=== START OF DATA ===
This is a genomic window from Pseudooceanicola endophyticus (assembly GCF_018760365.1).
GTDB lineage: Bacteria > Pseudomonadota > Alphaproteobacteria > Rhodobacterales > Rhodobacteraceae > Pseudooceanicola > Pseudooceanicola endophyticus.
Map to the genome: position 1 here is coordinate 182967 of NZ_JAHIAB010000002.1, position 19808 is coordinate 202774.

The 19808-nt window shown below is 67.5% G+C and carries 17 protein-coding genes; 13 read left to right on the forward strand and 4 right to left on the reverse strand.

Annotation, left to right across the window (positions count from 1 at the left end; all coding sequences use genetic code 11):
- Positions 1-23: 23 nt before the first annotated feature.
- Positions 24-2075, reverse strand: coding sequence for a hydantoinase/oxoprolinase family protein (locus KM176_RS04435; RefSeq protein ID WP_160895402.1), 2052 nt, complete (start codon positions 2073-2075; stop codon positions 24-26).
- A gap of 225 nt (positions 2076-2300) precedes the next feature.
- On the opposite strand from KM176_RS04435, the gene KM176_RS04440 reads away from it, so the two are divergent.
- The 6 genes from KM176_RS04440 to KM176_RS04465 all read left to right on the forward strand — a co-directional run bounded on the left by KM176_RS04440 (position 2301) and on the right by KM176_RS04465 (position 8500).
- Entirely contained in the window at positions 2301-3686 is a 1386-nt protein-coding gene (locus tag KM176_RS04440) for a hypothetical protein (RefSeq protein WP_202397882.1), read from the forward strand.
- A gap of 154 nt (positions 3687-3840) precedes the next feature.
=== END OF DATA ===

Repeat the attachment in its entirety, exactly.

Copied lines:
This is a genomic window from Pseudooceanicola endophyticus (assembly GCF_018760365.1).
GTDB lineage: Bacteria > Pseudomonadota > Alphaproteobacteria > Rhodobacterales > Rhodobacteraceae > Pseudooceanicola > Pseudooceanicola endophyticus.
Map to the genome: position 1 here is coordinate 182967 of NZ_JAHIAB010000002.1, position 19808 is coordinate 202774.

The 19808-nt window shown below is 67.5% G+C and carries 17 protein-coding genes; 13 read left to right on the forward strand and 4 right to left on the reverse strand.

Annotation, left to right across the window (positions count from 1 at the left end; all coding sequences use genetic code 11):
- Positions 1-23: 23 nt before the first annotated feature.
- Positions 24-2075, reverse strand: coding sequence for a hydantoinase/oxoprolinase family protein (locus KM176_RS04435; RefSeq protein ID WP_160895402.1), 2052 nt, complete (start codon positions 2073-2075; stop codon positions 24-26).
- A gap of 225 nt (positions 2076-2300) precedes the next feature.
- On the opposite strand from KM176_RS04435, the gene KM176_RS04440 reads away from it, so the two are divergent.
- The 6 genes from KM176_RS04440 to KM176_RS04465 all read left to right on the forward strand — a co-directional run bounded on the left by KM176_RS04440 (position 2301) and on the right by KM176_RS04465 (position 8500).
- Entirely contained in the window at positions 2301-3686 is a 1386-nt protein-coding gene (locus tag KM176_RS04440) for a hypothetical protein (RefSeq protein WP_202397882.1), read from the forward strand.
- A gap of 154 nt (positions 3687-3840) precedes the next feature.